Last Door youth addiction program in New Westminster celebrates 20 years

Members of a New Westminster group that has been quietly helping youth overcome substance abuse since 1996 say their connection with the community continues to deepen.

The centre first opened its doors to youth struggling with addiction in 1996

One of Last Door's clients, a 19-year-old recovering from heroin addiction, looks out a window in one of the bedrooms at the youth residence in New Westminster. (Rafferty Baker/CBC)

Members of a New Westminster group that has been quietly helping youth overcome substance abuse since 1996 say their connection with the community continues to deepen.

The Last Door addiction recovery youth program is celebrating 20 years of operation in New Westminster on Thursday.

"This place has helped me out so much. I've got my life back, I've got my family back," said one of the program's clients, a 19-year-old from Maple Ridge who agreed to anonymously speak about his experience.

A guitar sits on one of the youth beds at Last Door's residence in New Westminster. (Rafferty Baker/CBC)

"I caught myself, like, just wanting to die. All the withdrawing, and, like, hurting. It was too much. I was in pain and, like, I just wanted to die," said the youth, who began doing heroin and fentanyl when he was 17. 

"Either just give me all the drugs you can get, or ... if I had none, I'd literally be in so much pain from withdrawing that I just wanted to die."

"I just stole from my family. It was just enough. I just didn't want to live like that anymore."

Families are part of the program

Families used to drop their kids off at the centre, said Peter Beka, who has worked at the program since the beginning.

But Last Door has added family programs to include loved ones in the recovery process.

Last Door's Peter Beka stands in front of the youth residence in New Westminster. (Rafferty Baker/CBC)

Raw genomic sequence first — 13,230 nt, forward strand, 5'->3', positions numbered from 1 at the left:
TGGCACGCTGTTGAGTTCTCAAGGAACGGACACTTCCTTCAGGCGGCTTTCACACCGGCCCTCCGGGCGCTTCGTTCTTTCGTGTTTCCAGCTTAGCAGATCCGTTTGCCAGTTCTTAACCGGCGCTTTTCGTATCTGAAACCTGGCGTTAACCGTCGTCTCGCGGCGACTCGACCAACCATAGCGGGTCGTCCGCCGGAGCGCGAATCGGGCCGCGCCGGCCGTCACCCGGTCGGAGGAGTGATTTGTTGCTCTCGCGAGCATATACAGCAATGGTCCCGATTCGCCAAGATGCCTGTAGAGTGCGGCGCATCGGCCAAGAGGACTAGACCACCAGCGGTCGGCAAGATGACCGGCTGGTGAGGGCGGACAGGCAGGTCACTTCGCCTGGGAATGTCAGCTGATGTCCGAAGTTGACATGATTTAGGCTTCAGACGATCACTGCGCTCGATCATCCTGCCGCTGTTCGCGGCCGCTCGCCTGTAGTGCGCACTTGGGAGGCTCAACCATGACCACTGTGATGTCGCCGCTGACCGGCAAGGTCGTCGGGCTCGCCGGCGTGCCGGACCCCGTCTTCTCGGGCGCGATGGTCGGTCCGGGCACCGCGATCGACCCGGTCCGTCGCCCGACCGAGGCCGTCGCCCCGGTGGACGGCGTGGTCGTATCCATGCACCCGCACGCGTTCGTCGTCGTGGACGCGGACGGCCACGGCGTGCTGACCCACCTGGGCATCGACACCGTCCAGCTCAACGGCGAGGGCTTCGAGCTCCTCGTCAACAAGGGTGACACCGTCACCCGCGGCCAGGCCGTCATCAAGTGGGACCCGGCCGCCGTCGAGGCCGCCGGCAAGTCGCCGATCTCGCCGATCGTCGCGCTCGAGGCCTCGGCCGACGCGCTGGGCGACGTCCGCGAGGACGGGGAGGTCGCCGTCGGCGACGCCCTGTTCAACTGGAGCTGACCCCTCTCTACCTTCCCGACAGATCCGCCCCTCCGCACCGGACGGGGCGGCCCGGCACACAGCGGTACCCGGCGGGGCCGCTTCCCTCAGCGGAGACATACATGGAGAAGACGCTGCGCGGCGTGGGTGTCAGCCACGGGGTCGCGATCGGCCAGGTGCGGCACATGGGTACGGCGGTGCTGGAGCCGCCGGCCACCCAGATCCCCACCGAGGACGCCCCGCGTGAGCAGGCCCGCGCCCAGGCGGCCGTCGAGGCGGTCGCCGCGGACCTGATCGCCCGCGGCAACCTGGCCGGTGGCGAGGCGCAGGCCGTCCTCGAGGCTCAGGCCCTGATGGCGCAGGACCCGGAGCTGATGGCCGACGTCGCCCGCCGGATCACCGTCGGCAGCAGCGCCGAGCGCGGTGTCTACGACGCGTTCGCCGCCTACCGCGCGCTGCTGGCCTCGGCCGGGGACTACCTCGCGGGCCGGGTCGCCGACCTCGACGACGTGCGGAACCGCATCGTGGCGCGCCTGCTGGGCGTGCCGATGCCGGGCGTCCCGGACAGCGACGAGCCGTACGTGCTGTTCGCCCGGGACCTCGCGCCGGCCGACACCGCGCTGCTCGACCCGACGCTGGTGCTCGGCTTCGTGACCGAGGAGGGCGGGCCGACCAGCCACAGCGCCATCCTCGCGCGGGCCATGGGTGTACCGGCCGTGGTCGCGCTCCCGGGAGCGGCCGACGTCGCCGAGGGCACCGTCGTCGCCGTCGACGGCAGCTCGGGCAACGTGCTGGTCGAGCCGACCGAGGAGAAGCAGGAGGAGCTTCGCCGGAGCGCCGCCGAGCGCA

"We've decided, after some research, [to] create some family programs so that families are involved in the recovery process because there's a much higher success rate for kids who have families invested in the process," said Beka.

But some things never change.

"The fundamental heart of helping people struggling with addictions, caring about someone, creating mentorship, creating opportunity to feel good about their lives and live with integrity, and celebrate life, has never changed."

Helping youth province-wide

Much of the Lower Mainland's resources for addiction are located in Vancouver's Downtown Eastside but substance abuse is something that affects all communities in B.C., said Beka.

"The Downtown Eastside is just a small part of people struggling with addictions. I currently have 10 people in residence at our facility, and not one of them is from the Downtown Eastside."

Chairs are arranged in an oval in preparation of a group meeting at one of the Last Door facilities in New Westminster. (Rafferty Baker/CBC)

He says there is no "cookie-cutter formula" on how to help youth struggling with addiction.

"They're all from families — different parts of B.C. Some were in school, some were not enrolled in school, some were involved in sports," he said.

"Anyone can be affected by substance use."

For the 19-year-old client, his life looks a lot brighter, thanks to the program. He said he was spiraling down a path toward life-long addiction, homelessness or worse.

"If I didn't get in treatment I was definitely just going to die, I know it. Like, I've almost [overdosed] a lot of times," he said.

"I got all the trust back."

With files from CBC Radio's The Early Edition

To listen to the full interview with Peter Beka, click the link labelled: Last Door marks 20 years of youth addiction recovery.


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